There is no doubt that these proposals have significant implications for both churches and require some reflection on deeply-held theological understandings. It is also evident that the nature of the relationship between Methodist and Church of England congregations varies in different places. Yet, members of the Methodist Church and the Church of England continue to be committed to being in relationship, particularly mindful that the Church is called to be visibly one, so that its unity in Christ may be seen and the world may believe. In 2014 both churches decided that it was time to address the issues to remove the obstacles to interchangeability of ministry. Whilst commitment to making the changes required to enter the new stage of relationship would be costly, much time and energy has already been given to working through these challenges
together. If accepted, it is hoped that these proposals will create many opportunities and release time and energy for worship and mission. The question of whether it is worth it, and questions like it, are for the the Conference and General Synod to decide. Members of both churches are therefore encouraged to engage with the report and together share in prayer and reflection as part of the process of discernment.

What is a Methodist bishop?

The proposals would see the Methodist Church recognise the office of a President-bishop as expressing in a personal form the Conference’s ministry of oversight. A Methodist President-bishop will look different from a Church of England Bishop and would not exercise their episcopal ministry in exactly the same way: for example a Methodist Bishop would not be eligible for a seat in the House of Lords (unless they were serving as a bishop in the Church of England)! Different theologies of the episcopate already exist among Anglican and Methodist churches around the world, and bishops function in different ways. It is usual in ordinations for at least three bishops to be involved in the ordination of a new bishop. As we are seeking deeper communion with the Church of England it would be important that one of these bishops would be from the Church of England and that at least one of these was a bishop in a church of shared Methodist/Anglican heritage.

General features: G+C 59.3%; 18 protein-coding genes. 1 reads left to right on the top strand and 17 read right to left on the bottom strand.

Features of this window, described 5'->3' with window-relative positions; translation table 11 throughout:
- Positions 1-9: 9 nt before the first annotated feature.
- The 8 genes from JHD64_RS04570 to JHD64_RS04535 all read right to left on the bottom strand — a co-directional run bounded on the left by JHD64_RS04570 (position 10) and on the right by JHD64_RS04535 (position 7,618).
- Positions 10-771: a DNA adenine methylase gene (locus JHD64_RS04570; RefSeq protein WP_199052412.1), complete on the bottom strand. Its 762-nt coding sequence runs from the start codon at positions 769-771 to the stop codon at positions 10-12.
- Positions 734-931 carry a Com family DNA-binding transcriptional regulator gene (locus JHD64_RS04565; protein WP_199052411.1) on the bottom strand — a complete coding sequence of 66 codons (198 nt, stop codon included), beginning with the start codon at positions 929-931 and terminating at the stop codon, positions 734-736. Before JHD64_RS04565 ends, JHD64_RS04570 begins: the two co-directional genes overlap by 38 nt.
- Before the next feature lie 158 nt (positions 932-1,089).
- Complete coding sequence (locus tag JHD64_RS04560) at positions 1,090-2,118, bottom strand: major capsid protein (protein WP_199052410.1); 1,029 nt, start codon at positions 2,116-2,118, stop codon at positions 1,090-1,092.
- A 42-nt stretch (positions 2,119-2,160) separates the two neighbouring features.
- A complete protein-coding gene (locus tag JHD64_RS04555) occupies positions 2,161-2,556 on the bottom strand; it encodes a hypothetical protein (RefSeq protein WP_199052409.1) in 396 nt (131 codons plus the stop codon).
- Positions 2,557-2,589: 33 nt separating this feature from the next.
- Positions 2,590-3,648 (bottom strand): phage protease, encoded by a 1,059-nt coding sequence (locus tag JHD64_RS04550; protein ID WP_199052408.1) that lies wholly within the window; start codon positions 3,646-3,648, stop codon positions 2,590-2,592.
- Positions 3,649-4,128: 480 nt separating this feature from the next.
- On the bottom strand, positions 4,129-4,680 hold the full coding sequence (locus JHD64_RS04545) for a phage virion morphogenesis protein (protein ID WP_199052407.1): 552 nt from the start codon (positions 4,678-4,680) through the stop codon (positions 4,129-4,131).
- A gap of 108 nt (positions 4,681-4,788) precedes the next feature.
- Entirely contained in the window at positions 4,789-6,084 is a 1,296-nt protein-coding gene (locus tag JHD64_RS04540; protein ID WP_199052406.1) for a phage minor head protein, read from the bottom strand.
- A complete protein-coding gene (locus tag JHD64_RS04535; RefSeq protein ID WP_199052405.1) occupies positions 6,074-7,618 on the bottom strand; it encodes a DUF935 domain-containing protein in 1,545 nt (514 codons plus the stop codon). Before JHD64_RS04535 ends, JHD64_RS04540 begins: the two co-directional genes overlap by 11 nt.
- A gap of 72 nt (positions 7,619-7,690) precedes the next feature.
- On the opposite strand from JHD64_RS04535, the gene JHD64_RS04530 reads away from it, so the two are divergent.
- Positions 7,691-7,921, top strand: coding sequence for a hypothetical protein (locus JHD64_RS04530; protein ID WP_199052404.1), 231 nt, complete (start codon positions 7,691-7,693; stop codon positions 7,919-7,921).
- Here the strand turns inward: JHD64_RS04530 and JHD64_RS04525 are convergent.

What does it mean for the Methodist Church to receive the historic episcopate from another church?

The historic episcopate is a particular expression of corporate oversight in a personal form and an expression of the visible historical continuity of the Church today with the Church of the apostles. It is not something that a church can bring into existence, but has to be received from another church or churches. If the proposals are accepted then it would be appropriate for the Methodist Church to receive the historic episcopate from the
Church of England. The Methodist Church does not accept that the historic episcopate is essential for the faithful exercise of ministry, and in An Anglican – Methodist Covenant the Church of England and the Methodist Church affirm each other as “true churches belonging to the One, Holy, Catholic and Apostolic Church of Jesus Christ and as truly participating in the apostolic mission of the whole people of God.” Yet, the Methodist
Church has repeatedly expressed its willingness to receive the historic episcopate as a sign of Methodism’s continuity with the Church universal and for the sake of greater visible unity.

What happens if the Methodist Church has a President-bishop?

All new Methodist ministers would be ordained by a bishop i.e. they would be episcopally ordained. Nevertheless, all Methodist presbyters will be eligible to serve in the Church of England, whether episcopally ordained or not.

Will all Methodist presbyters then be classed as Anglican priests?

No, but they will be eligible to serve in the Church of England. These proposals are permissive and enabling. They make things possible rather than prescribing a particular way of being or doing. Any Methodist presbyter wishing to serve in the Church of England would need to go through the usual discernment and appointment procedures in the Church of England, as would any Church of England priest. And vice versa.